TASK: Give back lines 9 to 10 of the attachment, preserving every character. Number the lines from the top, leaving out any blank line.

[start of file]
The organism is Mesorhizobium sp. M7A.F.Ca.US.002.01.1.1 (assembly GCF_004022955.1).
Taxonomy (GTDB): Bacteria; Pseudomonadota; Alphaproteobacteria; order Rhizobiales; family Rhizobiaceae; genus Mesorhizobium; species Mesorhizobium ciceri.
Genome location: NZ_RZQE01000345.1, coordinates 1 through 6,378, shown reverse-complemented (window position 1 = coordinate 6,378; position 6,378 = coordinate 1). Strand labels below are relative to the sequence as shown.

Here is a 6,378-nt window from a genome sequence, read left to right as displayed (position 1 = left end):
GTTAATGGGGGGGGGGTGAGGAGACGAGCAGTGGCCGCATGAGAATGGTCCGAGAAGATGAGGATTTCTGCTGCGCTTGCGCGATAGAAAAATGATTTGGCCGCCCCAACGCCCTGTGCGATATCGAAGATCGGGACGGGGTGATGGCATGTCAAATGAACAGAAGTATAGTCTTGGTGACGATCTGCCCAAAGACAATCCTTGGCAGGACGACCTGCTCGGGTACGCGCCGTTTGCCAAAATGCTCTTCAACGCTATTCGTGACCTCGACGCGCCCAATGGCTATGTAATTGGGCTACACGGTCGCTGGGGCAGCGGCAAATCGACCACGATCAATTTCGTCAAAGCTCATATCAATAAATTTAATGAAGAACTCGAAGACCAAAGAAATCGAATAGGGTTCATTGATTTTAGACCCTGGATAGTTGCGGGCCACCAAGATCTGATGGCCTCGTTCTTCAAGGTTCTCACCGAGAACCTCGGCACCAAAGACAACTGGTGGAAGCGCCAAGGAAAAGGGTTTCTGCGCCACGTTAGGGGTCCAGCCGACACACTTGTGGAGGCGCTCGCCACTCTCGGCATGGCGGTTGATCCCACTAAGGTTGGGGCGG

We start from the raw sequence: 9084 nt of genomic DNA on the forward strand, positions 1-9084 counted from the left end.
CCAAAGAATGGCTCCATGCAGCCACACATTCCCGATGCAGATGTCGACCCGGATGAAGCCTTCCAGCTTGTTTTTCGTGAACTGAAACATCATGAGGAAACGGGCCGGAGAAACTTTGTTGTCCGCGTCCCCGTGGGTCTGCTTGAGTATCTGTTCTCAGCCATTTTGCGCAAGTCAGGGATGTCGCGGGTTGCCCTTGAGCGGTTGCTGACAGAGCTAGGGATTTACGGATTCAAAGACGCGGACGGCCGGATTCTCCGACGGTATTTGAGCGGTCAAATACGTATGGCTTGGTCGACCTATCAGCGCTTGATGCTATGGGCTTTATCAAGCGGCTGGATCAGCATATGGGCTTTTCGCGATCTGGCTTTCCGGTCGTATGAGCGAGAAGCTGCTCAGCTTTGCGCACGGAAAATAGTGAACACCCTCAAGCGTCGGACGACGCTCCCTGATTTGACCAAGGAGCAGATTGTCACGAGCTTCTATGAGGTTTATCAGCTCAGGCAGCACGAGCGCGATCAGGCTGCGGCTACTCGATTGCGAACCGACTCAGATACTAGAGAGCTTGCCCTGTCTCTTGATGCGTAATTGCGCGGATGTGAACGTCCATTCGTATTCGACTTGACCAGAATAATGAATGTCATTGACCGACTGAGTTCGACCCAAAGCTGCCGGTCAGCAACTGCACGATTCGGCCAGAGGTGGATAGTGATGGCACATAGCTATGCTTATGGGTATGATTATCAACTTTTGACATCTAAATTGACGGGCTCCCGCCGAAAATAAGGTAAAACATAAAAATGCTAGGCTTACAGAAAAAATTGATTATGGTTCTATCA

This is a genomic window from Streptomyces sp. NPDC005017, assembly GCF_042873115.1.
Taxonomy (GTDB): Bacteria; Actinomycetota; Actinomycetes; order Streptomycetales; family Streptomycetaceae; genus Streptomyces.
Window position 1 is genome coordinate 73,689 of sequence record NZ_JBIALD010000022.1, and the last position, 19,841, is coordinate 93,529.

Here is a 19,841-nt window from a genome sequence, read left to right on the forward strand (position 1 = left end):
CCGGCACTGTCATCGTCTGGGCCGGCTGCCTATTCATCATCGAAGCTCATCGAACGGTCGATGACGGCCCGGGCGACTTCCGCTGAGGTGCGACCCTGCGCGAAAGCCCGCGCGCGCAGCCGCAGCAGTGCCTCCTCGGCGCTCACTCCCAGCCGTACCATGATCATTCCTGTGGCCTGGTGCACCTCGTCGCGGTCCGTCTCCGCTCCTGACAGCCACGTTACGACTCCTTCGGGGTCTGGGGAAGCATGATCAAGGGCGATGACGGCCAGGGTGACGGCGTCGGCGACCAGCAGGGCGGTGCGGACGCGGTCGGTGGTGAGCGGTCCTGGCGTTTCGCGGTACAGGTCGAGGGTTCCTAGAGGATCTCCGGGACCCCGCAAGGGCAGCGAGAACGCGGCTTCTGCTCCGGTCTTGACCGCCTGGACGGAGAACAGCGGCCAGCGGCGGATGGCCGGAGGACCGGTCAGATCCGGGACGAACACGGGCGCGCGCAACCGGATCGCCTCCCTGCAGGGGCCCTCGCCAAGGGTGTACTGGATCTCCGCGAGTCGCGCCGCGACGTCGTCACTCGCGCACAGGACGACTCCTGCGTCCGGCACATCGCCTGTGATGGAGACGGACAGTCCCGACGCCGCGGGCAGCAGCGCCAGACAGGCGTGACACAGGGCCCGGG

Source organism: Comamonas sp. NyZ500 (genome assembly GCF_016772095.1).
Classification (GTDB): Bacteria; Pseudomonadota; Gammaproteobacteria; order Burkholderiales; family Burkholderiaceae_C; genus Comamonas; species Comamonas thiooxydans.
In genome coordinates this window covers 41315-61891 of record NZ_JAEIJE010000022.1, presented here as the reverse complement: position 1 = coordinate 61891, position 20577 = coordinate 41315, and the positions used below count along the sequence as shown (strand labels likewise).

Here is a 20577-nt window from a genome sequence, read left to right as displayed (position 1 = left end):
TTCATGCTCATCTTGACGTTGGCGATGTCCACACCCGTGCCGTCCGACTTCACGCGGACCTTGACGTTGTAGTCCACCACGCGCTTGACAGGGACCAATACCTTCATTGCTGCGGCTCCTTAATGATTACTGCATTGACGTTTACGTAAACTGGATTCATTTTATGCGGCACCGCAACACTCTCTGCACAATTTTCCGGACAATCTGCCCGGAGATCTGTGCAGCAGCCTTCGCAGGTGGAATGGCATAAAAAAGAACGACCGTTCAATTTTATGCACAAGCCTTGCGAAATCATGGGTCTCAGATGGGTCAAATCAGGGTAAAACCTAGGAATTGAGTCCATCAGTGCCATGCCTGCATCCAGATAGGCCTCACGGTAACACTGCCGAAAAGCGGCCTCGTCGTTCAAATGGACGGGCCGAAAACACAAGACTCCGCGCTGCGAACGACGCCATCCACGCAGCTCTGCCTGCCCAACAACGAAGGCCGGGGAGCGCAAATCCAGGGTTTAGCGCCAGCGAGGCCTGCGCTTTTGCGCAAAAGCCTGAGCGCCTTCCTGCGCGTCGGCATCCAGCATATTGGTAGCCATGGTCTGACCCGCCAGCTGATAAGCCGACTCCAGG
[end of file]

Taxonomy (GTDB): Bacteria; Actinomycetota; Actinomycetes; order Streptomycetales; family Streptomycetaceae; genus Streptomyces.
Window position 1 is genome coordinate 73,689 of sequence record NZ_JBIALD010000022.1, and the last position, 19,841, is coordinate 93,529.